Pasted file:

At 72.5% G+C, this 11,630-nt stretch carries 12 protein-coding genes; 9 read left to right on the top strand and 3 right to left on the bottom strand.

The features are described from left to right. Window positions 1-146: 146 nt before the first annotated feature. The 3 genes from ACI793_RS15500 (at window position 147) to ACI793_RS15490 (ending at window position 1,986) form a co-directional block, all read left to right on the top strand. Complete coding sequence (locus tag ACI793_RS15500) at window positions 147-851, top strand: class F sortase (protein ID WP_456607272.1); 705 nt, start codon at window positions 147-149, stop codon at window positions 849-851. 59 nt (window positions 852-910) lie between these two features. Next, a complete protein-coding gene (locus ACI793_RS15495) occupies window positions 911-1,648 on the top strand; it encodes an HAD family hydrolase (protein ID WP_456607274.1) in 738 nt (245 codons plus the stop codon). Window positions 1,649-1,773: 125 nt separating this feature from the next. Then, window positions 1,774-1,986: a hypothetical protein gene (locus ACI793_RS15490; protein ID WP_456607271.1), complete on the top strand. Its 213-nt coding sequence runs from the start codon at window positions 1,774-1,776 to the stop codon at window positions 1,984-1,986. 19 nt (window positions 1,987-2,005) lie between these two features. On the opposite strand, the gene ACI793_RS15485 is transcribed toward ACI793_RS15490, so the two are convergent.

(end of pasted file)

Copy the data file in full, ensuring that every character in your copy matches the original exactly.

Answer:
At 72.5% G+C, this 11,630-nt stretch carries 12 protein-coding genes; 9 read left to right on the top strand and 3 right to left on the bottom strand.

The features are described from left to right. Window positions 1-146: 146 nt before the first annotated feature. The 3 genes from ACI793_RS15500 (at window position 147) to ACI793_RS15490 (ending at window position 1,986) form a co-directional block, all read left to right on the top strand. Complete coding sequence (locus tag ACI793_RS15500) at window positions 147-851, top strand: class F sortase (protein ID WP_456607272.1); 705 nt, start codon at window positions 147-149, stop codon at window positions 849-851. 59 nt (window positions 852-910) lie between these two features. Next, a complete protein-coding gene (locus ACI793_RS15495) occupies window positions 911-1,648 on the top strand; it encodes an HAD family hydrolase (protein ID WP_456607274.1) in 738 nt (245 codons plus the stop codon). Window positions 1,649-1,773: 125 nt separating this feature from the next. Then, window positions 1,774-1,986: a hypothetical protein gene (locus ACI793_RS15490; protein ID WP_456607271.1), complete on the top strand. Its 213-nt coding sequence runs from the start codon at window positions 1,774-1,776 to the stop codon at window positions 1,984-1,986. 19 nt (window positions 1,987-2,005) lie between these two features. On the opposite strand, the gene ACI793_RS15485 is transcribed toward ACI793_RS15490, so the two are convergent.